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# Thread: Ambient Temperature Rating of Teensy 4.0 and 4.1?

1. ## Ambient Temperature Rating of Teensy 4.0 and 4.1?

I was wondering if these calcs are accurate:

3.3V * 100mA (@600Mhz) = 0.33 Watts of heat

Junction-to-Ambient, no heat sink, natural convection: 40.8 C/W

0.33 W * 40.8 C/W = 13.5 C temperature difference

max junction: 95C

95C - 13.5C = 81.5C = 178.7F without heat sink, natural convection

But junction-to-case is listed at 16.8 C/W, meaning case to air is around 24 C/W which seems a bit too optimistic because that's in the range of an actual heat sink. Maybe the copper traces on the bottom dissipate heat as well as pins.

But I also saw somebody measure 83mA in another thread, so that would improve heat tolerance.

2. https://www.pjrc.com/teensy/datasheets.html

https://www.sparkfun.com/products/16...lock%20scaling.

This 1.1" x 1.1" x 0.6" heat sink appears to be 9 C/W with no airflow:
https://www.jameco.com/Jameco/Produc...DS/2277871.pdf
If I cut that into a quarter, then it's about 36 C/W, although that seems very high given the amount of fin area.

3. Replying to myself again...a quarter of that heatsink is likely lower than 36 C/W, maybe 30 or high 20's because all 4 sides are exposed to fresh air. I'll see if I can find a commercial product that fits...

4. Originally Posted by NewLinuxFan
Junction-to-Ambient, no heat sink, natural convection: 40.8 C/W
Junction to ambient "thermal resistance" is not a rigid specification. It's an empirical measurement. Often semiconductor manufacturers will give this sort of info with a footnote about the specific test conditions. Some are more honest than others, who perform the test using an utterly unrealistic PCB having huge copper area without solder mask. Sometimes that footnote about test conditions gets pushed to an app note or just omitted completely. But you really can't expect a single authoritative junction to ambient spec. It's just not realistic. Thermal performance depends on the surrounding environment.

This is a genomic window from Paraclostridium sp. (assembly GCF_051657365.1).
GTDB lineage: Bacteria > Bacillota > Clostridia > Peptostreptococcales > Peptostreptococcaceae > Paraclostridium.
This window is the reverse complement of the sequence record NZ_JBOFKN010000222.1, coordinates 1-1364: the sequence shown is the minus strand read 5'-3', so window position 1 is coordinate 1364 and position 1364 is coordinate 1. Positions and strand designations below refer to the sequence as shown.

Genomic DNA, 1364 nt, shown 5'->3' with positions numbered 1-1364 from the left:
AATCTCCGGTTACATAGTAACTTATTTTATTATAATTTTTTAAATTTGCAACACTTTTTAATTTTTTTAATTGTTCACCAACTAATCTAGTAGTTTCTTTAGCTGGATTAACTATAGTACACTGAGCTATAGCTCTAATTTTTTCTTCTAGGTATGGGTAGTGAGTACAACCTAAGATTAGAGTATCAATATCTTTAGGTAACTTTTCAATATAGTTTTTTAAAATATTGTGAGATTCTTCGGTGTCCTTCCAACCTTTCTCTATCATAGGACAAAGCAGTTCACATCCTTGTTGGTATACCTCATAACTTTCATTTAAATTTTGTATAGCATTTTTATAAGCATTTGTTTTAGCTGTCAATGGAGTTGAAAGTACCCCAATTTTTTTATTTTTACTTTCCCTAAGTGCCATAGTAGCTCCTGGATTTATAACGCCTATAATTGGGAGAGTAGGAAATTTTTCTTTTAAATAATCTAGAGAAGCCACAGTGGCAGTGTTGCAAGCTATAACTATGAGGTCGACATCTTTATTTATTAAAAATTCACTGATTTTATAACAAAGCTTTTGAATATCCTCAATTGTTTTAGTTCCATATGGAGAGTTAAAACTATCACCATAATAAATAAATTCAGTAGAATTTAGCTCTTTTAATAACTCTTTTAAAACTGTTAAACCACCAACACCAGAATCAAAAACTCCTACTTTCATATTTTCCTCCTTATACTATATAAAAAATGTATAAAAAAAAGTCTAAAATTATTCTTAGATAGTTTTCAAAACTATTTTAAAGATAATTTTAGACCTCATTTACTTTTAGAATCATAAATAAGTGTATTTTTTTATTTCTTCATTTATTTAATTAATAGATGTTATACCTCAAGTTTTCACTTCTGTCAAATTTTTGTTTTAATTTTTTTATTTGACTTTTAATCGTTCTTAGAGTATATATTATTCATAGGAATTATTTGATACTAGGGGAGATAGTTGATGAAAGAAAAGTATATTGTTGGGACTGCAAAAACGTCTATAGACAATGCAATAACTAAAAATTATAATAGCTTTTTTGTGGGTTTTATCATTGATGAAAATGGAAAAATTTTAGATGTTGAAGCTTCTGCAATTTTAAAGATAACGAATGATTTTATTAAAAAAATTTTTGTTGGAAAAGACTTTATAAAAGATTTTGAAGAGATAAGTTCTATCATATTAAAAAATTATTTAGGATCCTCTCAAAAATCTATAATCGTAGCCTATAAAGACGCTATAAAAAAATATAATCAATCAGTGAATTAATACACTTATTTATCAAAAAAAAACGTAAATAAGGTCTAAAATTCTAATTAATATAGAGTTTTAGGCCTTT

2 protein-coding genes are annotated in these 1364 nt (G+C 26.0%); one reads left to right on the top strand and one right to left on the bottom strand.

The chip has an internal temperature sensor you can use to measure the actual on-die temperature. Using that sensor to monitor the actual temperature in your application is the proper way.

If the temperature is getting too high, the first step to consider is underclocking to 528 MHz (use the Tools > CPU Speed menu). The CPU voltage used is lower for 528 MHz, so you get a pretty substantial improvement without a huge loss in performance.

5. Thanks! Seems like the snooze library can be useful too.

6. Maybe I am missing something. Using Serial.printf("%.2f°C\n", tempmonGetTemp()) to monitor the T4.1 I get Tjunction = 74degrees C. It is a pretty full application using two TDM interfaces, a TFT display and a few leds and pushbuttons. If I assume a very conservative 50 C/W that would mean my power consumption was about 1 watt. That would mean the T4.1 is using about 300 mA of current.

What am I missing regarding the assumption that the T4.x consumes about 100 mA?

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